Indian Wild Life

Indian Wild Life

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National Parks in india
Bandhavgarh National Park
Bandipur National Park
Corbett National Park
Dachigam National Park
Desert National Park
Dudhwa National Park
Gir National Park
Kanha National Park
Keoladeo National Park
Kutch Wildlife Sanctuary
Mudumalai National Park
Manas National Park
Mukurth National Park
Nagarhole National Park
Nanda Devi National Park
Periyar National Park
Rajaji National Park
Ranthambore National Park
Sariska National Park
Sultanpur National Park
Sundarbans National Park
Valley of Flowers National Park

Reptiles In India
Chameleons
Daboia
Mugger-crocodile
Tortoise
Turtle
Water Monitor


Sundarbans National Park

The Sundarbans National Park is a National Park, Tiger Reserve, UNESCO World Heritage Site and a Biosphere Reserve located in the Sundarbans delta in Indian state of West Bengal. This region is densely covered by mangrove forests, and is one of the largest reserves of the Bengal tiger. It is also home to a variety of bird, reptile and invertebrate species, including the salt-water crocodile.

History

The present Sundarbans National Park was declared as the core area of Sundarbans Tiger Reserve in 1973 and a wildlife sanctuary in the year 1977. On 4 May 1984 it was declared a National Park. It was inscribed on the UNESCO World Heritage List in 1987. Whole Sundarbans area was declared as Biosphere Reserve in 1989.

Geography

Sundarbans National Park is located in between 30 24' - 30 28' N longitude and between 77 40' - 77 44' E latitude in the South 24 Parganas district in the Indian state of West Bengal. The average altitude of the park is 7.5 m above sea level. The park is made up of 54 small islands and it crisscrossed by several tributaries of Ganga and Brahmaputra.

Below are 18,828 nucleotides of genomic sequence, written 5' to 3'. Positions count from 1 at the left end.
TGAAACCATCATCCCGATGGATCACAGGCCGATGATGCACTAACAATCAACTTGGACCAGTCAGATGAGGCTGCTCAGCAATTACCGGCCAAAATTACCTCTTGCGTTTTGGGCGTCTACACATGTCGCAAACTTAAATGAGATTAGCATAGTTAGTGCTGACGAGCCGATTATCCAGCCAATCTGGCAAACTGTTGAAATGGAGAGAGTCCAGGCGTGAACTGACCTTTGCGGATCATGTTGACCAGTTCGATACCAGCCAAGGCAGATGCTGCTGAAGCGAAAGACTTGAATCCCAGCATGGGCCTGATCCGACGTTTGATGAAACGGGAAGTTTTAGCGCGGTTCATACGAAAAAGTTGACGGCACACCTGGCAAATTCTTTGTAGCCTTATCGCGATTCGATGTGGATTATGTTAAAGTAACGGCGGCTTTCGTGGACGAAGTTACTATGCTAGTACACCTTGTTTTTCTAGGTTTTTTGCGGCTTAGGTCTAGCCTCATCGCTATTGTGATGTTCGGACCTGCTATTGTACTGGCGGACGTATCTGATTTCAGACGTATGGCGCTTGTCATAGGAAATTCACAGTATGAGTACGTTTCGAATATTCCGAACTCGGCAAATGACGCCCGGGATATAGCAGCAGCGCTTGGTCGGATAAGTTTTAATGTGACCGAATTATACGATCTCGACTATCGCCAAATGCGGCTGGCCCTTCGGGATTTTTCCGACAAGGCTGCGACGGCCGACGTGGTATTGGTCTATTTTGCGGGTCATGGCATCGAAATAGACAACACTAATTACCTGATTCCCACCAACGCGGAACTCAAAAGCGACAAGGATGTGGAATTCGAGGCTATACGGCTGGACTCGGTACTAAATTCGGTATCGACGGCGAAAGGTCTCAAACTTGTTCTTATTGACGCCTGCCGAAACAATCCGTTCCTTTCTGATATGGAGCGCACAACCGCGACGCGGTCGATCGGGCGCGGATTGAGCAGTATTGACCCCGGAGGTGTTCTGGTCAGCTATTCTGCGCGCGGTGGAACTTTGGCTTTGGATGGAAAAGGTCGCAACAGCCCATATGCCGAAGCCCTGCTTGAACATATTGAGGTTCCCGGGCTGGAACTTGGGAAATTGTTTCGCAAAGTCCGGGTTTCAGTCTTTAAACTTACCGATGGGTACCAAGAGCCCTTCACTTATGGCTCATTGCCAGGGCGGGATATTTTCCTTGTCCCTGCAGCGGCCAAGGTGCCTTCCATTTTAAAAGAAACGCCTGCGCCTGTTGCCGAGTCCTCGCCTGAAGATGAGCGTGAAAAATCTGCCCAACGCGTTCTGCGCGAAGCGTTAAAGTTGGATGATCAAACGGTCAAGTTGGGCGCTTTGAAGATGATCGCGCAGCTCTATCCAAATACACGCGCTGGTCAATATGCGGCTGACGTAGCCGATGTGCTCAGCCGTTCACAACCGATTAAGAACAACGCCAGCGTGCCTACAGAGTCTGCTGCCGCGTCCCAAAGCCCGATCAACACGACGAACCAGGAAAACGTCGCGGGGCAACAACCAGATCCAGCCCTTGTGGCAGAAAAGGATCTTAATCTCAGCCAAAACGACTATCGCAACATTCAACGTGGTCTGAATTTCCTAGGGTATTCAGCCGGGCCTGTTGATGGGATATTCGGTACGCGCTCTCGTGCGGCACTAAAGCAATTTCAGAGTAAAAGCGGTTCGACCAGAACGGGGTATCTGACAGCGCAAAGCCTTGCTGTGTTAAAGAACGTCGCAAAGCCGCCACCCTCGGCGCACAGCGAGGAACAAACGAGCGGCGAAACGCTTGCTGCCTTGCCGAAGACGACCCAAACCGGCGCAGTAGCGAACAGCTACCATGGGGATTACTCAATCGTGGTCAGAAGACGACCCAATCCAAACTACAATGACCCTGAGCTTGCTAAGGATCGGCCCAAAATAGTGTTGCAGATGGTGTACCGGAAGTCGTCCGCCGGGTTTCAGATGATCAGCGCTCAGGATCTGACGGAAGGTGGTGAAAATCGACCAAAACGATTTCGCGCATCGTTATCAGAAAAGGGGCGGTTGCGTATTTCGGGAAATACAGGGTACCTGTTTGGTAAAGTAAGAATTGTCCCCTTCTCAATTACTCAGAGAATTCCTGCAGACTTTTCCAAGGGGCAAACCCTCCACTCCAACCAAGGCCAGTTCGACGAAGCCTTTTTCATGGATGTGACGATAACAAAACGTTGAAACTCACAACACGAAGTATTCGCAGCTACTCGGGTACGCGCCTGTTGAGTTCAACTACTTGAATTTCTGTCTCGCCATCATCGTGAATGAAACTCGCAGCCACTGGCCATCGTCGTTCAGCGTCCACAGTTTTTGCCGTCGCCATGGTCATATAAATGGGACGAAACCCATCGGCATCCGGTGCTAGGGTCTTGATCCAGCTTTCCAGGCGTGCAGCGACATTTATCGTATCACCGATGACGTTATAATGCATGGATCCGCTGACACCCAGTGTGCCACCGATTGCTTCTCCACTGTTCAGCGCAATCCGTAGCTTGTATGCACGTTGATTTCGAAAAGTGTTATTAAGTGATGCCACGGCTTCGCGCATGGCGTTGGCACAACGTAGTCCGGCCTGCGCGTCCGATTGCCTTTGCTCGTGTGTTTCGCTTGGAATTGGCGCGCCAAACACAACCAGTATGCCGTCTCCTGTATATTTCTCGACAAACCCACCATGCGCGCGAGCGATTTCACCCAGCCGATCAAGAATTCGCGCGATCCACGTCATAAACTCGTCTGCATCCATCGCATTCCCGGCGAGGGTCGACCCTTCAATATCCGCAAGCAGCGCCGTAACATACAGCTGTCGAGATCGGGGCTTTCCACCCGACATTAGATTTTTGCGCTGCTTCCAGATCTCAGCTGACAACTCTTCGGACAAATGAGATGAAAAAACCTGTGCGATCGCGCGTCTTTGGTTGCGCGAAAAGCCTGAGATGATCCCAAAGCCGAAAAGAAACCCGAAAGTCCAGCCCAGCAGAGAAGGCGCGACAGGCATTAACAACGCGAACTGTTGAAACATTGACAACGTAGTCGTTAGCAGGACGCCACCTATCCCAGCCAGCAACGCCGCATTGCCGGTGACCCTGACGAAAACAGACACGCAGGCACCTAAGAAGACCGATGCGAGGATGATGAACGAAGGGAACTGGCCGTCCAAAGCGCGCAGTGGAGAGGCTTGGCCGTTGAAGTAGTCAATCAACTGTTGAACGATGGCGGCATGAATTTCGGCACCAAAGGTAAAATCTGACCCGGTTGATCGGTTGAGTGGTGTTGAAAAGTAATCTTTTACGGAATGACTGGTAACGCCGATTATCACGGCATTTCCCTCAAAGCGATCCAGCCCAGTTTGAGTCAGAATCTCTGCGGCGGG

Sundarbans National Park is the largest estuarine mangrove forest in the world. Twenty-six of the fifty broad mangrove types found in the world grow well in the Sundarbans. The commonly identifiable vegetation that grow in the dense mangrove forests at the Sundarbans are salt water mixed forest, mangrove scrub, brackish water mixed forest, littoral forest, wet forest and wet alluvial grass forests.

Climate The average maximum and minimum temperature is 34 C and 20 C respectively. Rainfall is heavy with high humidity as high as 80% as it is close to the Bay of Bengal. The monsoon lasts from mid-June to mid-September. Prevailing wind is from the north and north-east from October to mid-March and south west westerlies prevails from mid-March to September. Storms which sometimes develop into cyclones are common during the month of May and October.

Flora and fauna

Flora
There are 64 plant species in Sundarbans and they have the capacity to withstand estuarine conditions and saline inundation on account of tidal effects. In the month of April and May the flaming red leaves of the Genwa the crab-like red flowers of the Kankara and the yellow flowers of Khalsi can be seen, which add a beauty to the surroundings. Some of the more commonly found plants and trees in the park are Genwa, Dhundal, Passur, Garjan, Kankra, Sundari and Goran.